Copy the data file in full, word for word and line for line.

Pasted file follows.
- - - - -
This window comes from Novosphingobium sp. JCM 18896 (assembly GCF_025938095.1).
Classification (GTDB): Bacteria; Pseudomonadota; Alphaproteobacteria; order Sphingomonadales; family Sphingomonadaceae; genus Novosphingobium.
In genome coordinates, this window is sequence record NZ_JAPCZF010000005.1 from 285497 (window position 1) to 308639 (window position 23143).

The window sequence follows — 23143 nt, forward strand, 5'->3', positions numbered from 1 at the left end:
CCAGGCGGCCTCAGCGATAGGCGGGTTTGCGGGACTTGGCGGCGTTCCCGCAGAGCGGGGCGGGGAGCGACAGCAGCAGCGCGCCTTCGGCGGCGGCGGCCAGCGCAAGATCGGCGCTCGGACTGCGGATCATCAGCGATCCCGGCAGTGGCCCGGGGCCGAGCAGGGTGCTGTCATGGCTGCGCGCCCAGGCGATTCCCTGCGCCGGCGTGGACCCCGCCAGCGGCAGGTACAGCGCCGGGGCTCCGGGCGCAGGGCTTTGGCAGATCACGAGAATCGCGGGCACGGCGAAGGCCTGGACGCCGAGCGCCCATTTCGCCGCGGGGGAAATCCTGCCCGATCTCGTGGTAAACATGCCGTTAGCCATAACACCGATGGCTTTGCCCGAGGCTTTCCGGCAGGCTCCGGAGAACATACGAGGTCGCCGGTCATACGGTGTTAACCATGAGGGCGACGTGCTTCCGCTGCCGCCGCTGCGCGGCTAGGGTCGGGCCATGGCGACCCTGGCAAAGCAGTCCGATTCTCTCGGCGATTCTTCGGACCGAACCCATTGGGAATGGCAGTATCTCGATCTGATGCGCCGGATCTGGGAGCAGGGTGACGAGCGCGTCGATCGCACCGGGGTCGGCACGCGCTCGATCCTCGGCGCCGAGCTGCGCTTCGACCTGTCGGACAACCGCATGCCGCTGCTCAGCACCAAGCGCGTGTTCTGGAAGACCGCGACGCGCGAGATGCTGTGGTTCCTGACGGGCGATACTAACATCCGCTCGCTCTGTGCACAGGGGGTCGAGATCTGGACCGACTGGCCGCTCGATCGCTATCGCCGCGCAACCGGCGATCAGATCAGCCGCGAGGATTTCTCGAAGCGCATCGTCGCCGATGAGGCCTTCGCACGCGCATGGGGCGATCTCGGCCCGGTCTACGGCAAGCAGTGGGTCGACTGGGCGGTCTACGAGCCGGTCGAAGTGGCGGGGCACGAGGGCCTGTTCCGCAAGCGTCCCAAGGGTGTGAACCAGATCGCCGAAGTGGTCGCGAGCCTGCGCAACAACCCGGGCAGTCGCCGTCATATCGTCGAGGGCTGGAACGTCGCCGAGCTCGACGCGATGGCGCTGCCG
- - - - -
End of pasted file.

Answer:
This window comes from Novosphingobium sp. JCM 18896 (assembly GCF_025938095.1).
Classification (GTDB): Bacteria; Pseudomonadota; Alphaproteobacteria; order Sphingomonadales; family Sphingomonadaceae; genus Novosphingobium.
In genome coordinates, this window is sequence record NZ_JAPCZF010000005.1 from 285497 (window position 1) to 308639 (window position 23143).

The window sequence follows — 23143 nt, forward strand, 5'->3', positions numbered from 1 at the left end:
CCAGGCGGCCTCAGCGATAGGCGGGTTTGCGGGACTTGGCGGCGTTCCCGCAGAGCGGGGCGGGGAGCGACAGCAGCAGCGCGCCTTCGGCGGCGGCGGCCAGCGCAAGATCGGCGCTCGGACTGCGGATCATCAGCGATCCCGGCAGTGGCCCGGGGCCGAGCAGGGTGCTGTCATGGCTGCGCGCCCAGGCGATTCCCTGCGCCGGCGTGGACCCCGCCAGCGGCAGGTACAGCGCCGGGGCTCCGGGCGCAGGGCTTTGGCAGATCACGAGAATCGCGGGCACGGCGAAGGCCTGGACGCCGAGCGCCCATTTCGCCGCGGGGGAAATCCTGCCCGATCTCGTGGTAAACATGCCGTTAGCCATAACACCGATGGCTTTGCCCGAGGCTTTCCGGCAGGCTCCGGAGAACATACGAGGTCGCCGGTCATACGGTGTTAACCATGAGGGCGACGTGCTTCCGCTGCCGCCGCTGCGCGGCTAGGGTCGGGCCATGGCGACCCTGGCAAAGCAGTCCGATTCTCTCGGCGATTCTTCGGACCGAACCCATTGGGAATGGCAGTATCTCGATCTGATGCGCCGGATCTGGGAGCAGGGTGACGAGCGCGTCGATCGCACCGGGGTCGGCACGCGCTCGATCCTCGGCGCCGAGCTGCGCTTCGACCTGTCGGACAACCGCATGCCGCTGCTCAGCACCAAGCGCGTGTTCTGGAAGACCGCGACGCGCGAGATGCTGTGGTTCCTGACGGGCGATACTAACATCCGCTCGCTCTGTGCACAGGGGGTCGAGATCTGGACCGACTGGCCGCTCGATCGCTATCGCCGCGCAACCGGCGATCAGATCAGCCGCGAGGATTTCTCGAAGCGCATCGTCGCCGATGAGGCCTTCGCACGCGCATGGGGCGATCTCGGCCCGGTCTACGGCAAGCAGTGGGTCGACTGGGCGGTCTACGAGCCGGTCGAAGTGGCGGGGCACGAGGGCCTGTTCCGCAAGCGTCCCAAGGGTGTGAACCAGATCGCCGAAGTGGTCGCGAGCCTGCGCAACAACCCGGGCAGTCGCCGTCATATCGTCGAGGGCTGGAACGTCGCCGAGCTCGACGCGATGGCGCTGCCG